What is intriguing about this story is the way that Wal-mart, the largest company in the history of the world, according to Charles Fishman in his recent book The Wal-Mart Effect, is fundamentally changing the topology of the marketplace. The story of the gallon jar of Vlasic pickles is a case in point.
As Fishman relates the story, the Wal-mart pickle buyer wanted to make a ‘statement’ with pickles. Vlasic agreed to sell Wal-Mart a one gallon jar of pickles that they could sell at $2.97. Accustomed to buying considerably smaller jars of similarly priced specialty pickles at the supermarket, Wal-Mart shoppers began buying the gallon jars at a rate of 200,000 per week.
The effect of this pickle promotion was wide ranging. Consumers perceived a bargain and began buying the gallon jars to the exclusion of their more traditional pickle purchases. Vlasic felt obligated to continue selling this product to Wal-Mart at this price due to an implied threat that Wal-Mart might source it elsewhere if Vlasic raised prices. Ultimately there was a general devaluation of the retail pickle market that, in part, resulted in Vlasic declaring bankruptcy.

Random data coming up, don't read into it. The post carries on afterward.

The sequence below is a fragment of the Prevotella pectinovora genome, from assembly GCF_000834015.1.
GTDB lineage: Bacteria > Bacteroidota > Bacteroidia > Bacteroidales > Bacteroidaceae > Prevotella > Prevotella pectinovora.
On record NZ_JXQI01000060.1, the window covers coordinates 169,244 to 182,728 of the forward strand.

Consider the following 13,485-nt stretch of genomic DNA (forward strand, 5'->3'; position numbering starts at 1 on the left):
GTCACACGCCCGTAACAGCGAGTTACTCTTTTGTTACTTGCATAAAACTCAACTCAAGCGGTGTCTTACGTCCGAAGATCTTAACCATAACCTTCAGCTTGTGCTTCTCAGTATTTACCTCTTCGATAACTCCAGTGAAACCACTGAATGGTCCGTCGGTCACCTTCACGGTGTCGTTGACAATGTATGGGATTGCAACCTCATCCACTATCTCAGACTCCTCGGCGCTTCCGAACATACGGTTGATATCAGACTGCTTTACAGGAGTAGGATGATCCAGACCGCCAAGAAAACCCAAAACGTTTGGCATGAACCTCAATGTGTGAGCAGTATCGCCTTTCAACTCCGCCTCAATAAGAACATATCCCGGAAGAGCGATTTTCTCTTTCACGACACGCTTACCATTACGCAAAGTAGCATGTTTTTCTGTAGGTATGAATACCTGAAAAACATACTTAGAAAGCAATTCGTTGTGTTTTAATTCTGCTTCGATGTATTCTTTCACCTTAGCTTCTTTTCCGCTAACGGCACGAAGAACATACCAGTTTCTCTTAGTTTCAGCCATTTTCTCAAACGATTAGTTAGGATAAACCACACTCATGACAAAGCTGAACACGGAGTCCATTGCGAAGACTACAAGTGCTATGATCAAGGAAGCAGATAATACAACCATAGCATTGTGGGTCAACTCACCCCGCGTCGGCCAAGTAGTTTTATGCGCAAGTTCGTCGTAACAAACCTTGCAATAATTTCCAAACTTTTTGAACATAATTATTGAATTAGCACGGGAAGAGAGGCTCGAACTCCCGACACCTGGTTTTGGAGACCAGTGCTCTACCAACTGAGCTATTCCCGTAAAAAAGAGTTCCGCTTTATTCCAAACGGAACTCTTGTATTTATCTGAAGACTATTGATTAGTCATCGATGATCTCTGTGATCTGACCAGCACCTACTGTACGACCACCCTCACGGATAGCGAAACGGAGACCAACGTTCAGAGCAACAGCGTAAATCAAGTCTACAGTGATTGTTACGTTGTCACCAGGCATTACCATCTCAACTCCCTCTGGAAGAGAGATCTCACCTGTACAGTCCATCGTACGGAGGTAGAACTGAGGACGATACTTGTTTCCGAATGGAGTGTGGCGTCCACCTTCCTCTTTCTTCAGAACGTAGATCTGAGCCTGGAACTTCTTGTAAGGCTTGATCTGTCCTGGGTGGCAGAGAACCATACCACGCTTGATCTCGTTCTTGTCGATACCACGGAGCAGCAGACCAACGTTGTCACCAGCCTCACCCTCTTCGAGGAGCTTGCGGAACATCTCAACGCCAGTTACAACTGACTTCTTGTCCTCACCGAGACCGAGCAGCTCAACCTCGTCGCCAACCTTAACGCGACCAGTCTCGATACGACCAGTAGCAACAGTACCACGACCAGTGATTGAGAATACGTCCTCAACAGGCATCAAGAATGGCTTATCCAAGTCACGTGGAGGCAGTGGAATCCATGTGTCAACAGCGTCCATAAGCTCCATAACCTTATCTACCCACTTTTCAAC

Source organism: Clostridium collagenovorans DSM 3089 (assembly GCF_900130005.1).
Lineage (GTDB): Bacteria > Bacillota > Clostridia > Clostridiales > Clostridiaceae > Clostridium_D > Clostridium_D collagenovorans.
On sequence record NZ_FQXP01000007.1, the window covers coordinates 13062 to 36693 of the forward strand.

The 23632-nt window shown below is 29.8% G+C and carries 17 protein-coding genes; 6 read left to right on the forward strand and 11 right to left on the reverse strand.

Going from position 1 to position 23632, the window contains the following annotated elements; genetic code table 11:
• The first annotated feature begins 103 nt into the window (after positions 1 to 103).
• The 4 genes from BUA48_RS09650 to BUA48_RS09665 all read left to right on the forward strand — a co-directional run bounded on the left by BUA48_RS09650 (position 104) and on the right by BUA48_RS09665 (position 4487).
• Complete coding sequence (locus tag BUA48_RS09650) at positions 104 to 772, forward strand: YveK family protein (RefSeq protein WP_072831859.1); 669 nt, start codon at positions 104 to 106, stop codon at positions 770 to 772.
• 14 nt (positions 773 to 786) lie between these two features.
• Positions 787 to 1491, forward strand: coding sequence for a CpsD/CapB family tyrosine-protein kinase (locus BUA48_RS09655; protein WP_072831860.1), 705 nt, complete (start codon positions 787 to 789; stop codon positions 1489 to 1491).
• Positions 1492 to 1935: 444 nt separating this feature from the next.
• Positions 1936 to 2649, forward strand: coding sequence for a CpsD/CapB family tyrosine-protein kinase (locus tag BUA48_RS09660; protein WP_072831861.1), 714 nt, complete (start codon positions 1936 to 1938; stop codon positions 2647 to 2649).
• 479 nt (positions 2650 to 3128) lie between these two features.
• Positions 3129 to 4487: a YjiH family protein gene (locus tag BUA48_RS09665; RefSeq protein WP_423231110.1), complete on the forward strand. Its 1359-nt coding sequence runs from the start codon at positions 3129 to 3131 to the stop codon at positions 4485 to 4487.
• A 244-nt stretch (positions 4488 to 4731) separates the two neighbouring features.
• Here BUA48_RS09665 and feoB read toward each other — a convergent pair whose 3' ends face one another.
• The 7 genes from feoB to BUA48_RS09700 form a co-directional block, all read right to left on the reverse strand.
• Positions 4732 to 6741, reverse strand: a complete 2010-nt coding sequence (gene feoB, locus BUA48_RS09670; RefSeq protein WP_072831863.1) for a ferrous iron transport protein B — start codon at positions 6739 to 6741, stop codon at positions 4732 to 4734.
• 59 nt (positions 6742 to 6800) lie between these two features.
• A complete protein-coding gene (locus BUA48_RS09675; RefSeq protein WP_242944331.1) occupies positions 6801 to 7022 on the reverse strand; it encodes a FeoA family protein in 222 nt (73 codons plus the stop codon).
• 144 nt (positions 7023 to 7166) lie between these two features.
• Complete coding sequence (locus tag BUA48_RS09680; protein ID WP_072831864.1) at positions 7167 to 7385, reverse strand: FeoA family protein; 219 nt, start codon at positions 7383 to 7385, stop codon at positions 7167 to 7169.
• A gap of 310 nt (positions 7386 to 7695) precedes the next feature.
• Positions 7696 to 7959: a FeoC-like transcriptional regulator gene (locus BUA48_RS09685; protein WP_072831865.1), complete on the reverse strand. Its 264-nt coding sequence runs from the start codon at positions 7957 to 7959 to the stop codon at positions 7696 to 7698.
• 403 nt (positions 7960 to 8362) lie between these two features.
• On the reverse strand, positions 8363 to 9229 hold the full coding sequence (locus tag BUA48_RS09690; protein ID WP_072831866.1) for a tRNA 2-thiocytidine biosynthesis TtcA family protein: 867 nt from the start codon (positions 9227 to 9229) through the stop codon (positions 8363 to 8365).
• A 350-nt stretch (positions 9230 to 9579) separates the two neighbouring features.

The part of this story that is relevant to the present discussion is that a $2.97 price for a gallon jar of pickles was a lie. It was fabricated by Wal-Mart for the sole purpose of making a statement and was unrelated to either consumer demand or an excessive supply of pickles. Consumers would have willingly continued with their traditional pickle purchasing practices but instead were now throwing away the moldy remains of gallon jars of pickles that they couldn’t possibly consume. Nor could they go back to their old buying practices for they now felt that the smaller jars of pickles were overpriced.
Wal-Mart, due to it’s size and influence had, not for the first, or last, time, changed the topology of the retail landscape in ways that fundamentally altered the way that manufacturers, retailers and consumers would behave.